The most current customer complaint pending against Kolf was from November 2016, alleging Kolf used client funds for personal expenses. This claim occurring during Kolf’s employment at MSI Financial Services, Inc. The customer alleged losses of $29,000.00. A second customer complaint was submitted in December 2016 regarding Kolf’s actions while employed at MSI Financial Services, Inc. The customer alleged that Kolf made inappropriate recommendations to purchase a variable life insurance policy and alleged damages of $54,701.00. This complaint is still pending. The third customer complaint was lodged in December 2016 alleging that Kolf misrepresented the benefits of transferring money from one firm into variable annuities. This allegation occurred in February 2014 when Kolf was with MSI Financial Services, Inc. and is still pending.

shutterstock_138129767The Financial Industry Regulatory Authority (FINRA) brought and enforcement action against broker Jeffrey Mohlman (Mohlman) (FINRA No. 2015044734401) resulting in a bar from the securities industry alleging that Mohlman failed to provide FINRA staff with information and documents requested. The failure to provide those documents and information to FINRA resulted in an automatic bar from the industry. FINRA’s document requests related to the regulators investigation into claims the Mohlman engaged in unapproved and undisclosed private securities transactions – also referred to in the industry as “selling away.”

FINRA’s investigation appears to stem from Mohlman’s termination from Questar Capital Corporation (Questar Capital) in February 2015. At that time Questar Capital filed a Form U5 termination notice with FINRA stating in part that the firm permitted Mohlman to resign under circumstances where there was allegations that Mohlman was under internal review for failure to follow firm policies and procedures regarding participation in private securities transactions. It is unclear the nature of the outside business activities from publicly available information at this time. However, Mohlman’s brokercheck disclosures reveal several outside business activities including being a co-owner of NexGen Vapors – a vapor needs business – and Ann Arbor Annuity Exchange where Mohlman discloses that he works as an insurance agent.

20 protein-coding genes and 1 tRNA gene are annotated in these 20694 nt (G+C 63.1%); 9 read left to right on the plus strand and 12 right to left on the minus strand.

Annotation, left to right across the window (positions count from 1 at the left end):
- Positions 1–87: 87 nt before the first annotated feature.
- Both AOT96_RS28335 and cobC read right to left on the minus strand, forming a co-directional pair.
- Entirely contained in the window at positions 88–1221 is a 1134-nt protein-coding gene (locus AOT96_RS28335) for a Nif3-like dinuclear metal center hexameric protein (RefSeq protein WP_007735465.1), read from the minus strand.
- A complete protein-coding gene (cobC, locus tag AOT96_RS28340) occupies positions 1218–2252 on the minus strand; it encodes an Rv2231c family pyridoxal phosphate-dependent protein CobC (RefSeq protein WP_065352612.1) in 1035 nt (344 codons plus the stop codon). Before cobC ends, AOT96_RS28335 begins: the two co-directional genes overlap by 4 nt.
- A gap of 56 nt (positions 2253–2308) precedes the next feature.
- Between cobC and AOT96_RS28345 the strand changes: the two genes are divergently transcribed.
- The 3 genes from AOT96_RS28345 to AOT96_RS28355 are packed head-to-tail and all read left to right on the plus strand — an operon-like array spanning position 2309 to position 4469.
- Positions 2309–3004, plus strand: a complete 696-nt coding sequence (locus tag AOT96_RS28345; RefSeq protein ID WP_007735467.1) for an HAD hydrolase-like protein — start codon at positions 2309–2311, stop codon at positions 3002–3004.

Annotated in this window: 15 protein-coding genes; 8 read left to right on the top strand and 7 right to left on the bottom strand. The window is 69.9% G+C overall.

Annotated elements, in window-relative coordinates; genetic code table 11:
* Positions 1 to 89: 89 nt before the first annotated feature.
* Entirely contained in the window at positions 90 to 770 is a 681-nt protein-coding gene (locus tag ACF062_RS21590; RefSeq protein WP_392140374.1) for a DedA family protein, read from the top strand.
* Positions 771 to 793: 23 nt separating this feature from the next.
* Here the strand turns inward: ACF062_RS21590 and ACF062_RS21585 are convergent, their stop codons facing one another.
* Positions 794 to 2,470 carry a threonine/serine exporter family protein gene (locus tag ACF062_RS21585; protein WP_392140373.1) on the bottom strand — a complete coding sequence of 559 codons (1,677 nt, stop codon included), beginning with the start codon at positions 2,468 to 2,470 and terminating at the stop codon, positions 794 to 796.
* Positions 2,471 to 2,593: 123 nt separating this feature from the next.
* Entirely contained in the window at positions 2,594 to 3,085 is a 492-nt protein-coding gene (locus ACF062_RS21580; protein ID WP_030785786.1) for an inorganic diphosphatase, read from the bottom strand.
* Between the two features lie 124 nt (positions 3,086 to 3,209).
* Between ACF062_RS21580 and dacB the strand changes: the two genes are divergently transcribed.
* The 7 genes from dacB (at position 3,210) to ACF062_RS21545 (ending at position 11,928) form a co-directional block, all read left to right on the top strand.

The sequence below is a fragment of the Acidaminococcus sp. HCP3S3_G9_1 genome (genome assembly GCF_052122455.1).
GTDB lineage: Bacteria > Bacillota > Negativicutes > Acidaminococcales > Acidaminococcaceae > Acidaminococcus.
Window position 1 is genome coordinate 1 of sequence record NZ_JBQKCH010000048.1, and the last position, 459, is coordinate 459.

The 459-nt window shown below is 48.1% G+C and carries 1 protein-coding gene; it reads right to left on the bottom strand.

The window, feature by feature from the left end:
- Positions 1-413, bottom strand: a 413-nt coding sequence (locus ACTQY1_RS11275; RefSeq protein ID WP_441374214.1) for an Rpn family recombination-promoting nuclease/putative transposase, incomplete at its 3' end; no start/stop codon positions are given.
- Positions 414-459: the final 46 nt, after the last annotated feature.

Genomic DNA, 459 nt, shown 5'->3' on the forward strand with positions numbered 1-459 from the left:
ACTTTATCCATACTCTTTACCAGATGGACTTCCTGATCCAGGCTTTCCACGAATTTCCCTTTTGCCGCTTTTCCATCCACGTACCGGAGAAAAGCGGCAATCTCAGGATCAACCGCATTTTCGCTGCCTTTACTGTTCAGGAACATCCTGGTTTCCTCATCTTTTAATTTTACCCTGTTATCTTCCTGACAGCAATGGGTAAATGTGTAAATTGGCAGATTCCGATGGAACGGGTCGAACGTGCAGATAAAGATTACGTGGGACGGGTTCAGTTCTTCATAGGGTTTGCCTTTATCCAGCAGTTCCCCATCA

Mohlman entered the securities industry in 2001. From October 2002 until March 2009, Mohlman was associated with MetLife Securities Inc. Thereafter, from June 2009 until May 2011, Mohlman was associated as a registered representative with Investacorp, Inc. Finally, from June 2012 until March 2015, Mohlman was associated with Questar Capital.

shutterstock_152149322The Financial Industry Regulatory Authority (FINRA) barred former Cetera Advisors LLC (Cetera) broker Bruce Sabourin (Sabourin) after the broker failed to respond to a letter from the regulator requesting information. While the BrokerCheck records kept by FINRA do not disclose the nature of the regulatory inquiry, in May 2014, Sabourin was terminated by Cetera for cause stating that the broker was terminated for excessive trading in client accounts and potential exercise of discretionary authority without written authorization.

According to the BrokerCheck records Sabourin has been the subject of at least four customer complaints, one employment separation, one regulatory action, and one criminal matter. The customer complaints against Sabourin allege a number of securities law violations including that the broker made unsuitable investments, unauthorized trading, and churning (excessive trading) among other claims.

Sabourin entered the securities industry in 1994. From August 2001, until September 2009, Sabourin was associated with Investors Capital Corp. Thereafter, from September 2009, until February 2011, Sabourin was registered as a broker with MetLife Securities Inc. Thereafter, Sabourin was associated with Sterne Agee Financial Services, Inc. from February 2011, until December 2012. Finally, Sabourin was associated with Cetera from November 2012, until May 2014.